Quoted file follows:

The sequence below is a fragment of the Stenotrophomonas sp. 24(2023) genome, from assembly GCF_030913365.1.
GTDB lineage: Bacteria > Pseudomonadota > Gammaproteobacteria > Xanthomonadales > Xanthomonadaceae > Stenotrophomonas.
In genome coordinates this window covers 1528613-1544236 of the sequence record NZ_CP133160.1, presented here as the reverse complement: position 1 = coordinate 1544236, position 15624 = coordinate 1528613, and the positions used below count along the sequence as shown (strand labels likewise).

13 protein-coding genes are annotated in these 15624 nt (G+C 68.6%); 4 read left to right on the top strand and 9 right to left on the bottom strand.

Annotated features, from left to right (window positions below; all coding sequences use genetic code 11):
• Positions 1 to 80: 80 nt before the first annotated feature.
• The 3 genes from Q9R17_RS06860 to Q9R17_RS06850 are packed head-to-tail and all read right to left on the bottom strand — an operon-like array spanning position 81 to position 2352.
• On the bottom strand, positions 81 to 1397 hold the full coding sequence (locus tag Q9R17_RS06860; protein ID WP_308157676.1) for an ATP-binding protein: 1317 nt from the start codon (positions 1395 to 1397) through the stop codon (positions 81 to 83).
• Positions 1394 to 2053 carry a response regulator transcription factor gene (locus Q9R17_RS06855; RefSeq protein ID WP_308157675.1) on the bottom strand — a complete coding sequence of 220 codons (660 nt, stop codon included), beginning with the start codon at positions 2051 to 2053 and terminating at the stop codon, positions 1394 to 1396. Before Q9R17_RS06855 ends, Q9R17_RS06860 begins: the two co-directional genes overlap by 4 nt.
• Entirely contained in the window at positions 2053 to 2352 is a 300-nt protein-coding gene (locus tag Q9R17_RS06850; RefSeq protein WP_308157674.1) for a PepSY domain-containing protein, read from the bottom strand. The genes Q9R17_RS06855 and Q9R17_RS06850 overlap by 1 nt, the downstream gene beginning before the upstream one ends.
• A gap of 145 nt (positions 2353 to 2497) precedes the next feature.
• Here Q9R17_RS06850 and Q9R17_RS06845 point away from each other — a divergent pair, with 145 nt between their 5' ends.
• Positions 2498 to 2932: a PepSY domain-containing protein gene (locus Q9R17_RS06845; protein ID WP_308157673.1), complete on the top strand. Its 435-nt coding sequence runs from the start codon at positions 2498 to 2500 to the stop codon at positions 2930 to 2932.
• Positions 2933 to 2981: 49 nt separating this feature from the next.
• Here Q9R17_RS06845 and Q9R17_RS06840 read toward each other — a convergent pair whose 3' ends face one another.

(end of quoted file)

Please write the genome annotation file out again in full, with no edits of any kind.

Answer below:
The sequence below is a fragment of the Stenotrophomonas sp. 24(2023) genome, from assembly GCF_030913365.1.
GTDB lineage: Bacteria > Pseudomonadota > Gammaproteobacteria > Xanthomonadales > Xanthomonadaceae > Stenotrophomonas.
In genome coordinates this window covers 1528613-1544236 of the sequence record NZ_CP133160.1, presented here as the reverse complement: position 1 = coordinate 1544236, position 15624 = coordinate 1528613, and the positions used below count along the sequence as shown (strand labels likewise).

13 protein-coding genes are annotated in these 15624 nt (G+C 68.6%); 4 read left to right on the top strand and 9 right to left on the bottom strand.

Annotated features, from left to right (window positions below; all coding sequences use genetic code 11):
• Positions 1 to 80: 80 nt before the first annotated feature.
• The 3 genes from Q9R17_RS06860 to Q9R17_RS06850 are packed head-to-tail and all read right to left on the bottom strand — an operon-like array spanning position 81 to position 2352.
• On the bottom strand, positions 81 to 1397 hold the full coding sequence (locus tag Q9R17_RS06860; protein ID WP_308157676.1) for an ATP-binding protein: 1317 nt from the start codon (positions 1395 to 1397) through the stop codon (positions 81 to 83).
• Positions 1394 to 2053 carry a response regulator transcription factor gene (locus Q9R17_RS06855; RefSeq protein ID WP_308157675.1) on the bottom strand — a complete coding sequence of 220 codons (660 nt, stop codon included), beginning with the start codon at positions 2051 to 2053 and terminating at the stop codon, positions 1394 to 1396. Before Q9R17_RS06855 ends, Q9R17_RS06860 begins: the two co-directional genes overlap by 4 nt.
• Entirely contained in the window at positions 2053 to 2352 is a 300-nt protein-coding gene (locus tag Q9R17_RS06850; RefSeq protein WP_308157674.1) for a PepSY domain-containing protein, read from the bottom strand. The genes Q9R17_RS06855 and Q9R17_RS06850 overlap by 1 nt, the downstream gene beginning before the upstream one ends.
• A gap of 145 nt (positions 2353 to 2497) precedes the next feature.
• Here Q9R17_RS06850 and Q9R17_RS06845 point away from each other — a divergent pair, with 145 nt between their 5' ends.
• Positions 2498 to 2932: a PepSY domain-containing protein gene (locus Q9R17_RS06845; protein ID WP_308157673.1), complete on the top strand. Its 435-nt coding sequence runs from the start codon at positions 2498 to 2500 to the stop codon at positions 2930 to 2932.
• Positions 2933 to 2981: 49 nt separating this feature from the next.
• Here Q9R17_RS06845 and Q9R17_RS06840 read toward each other — a convergent pair whose 3' ends face one another.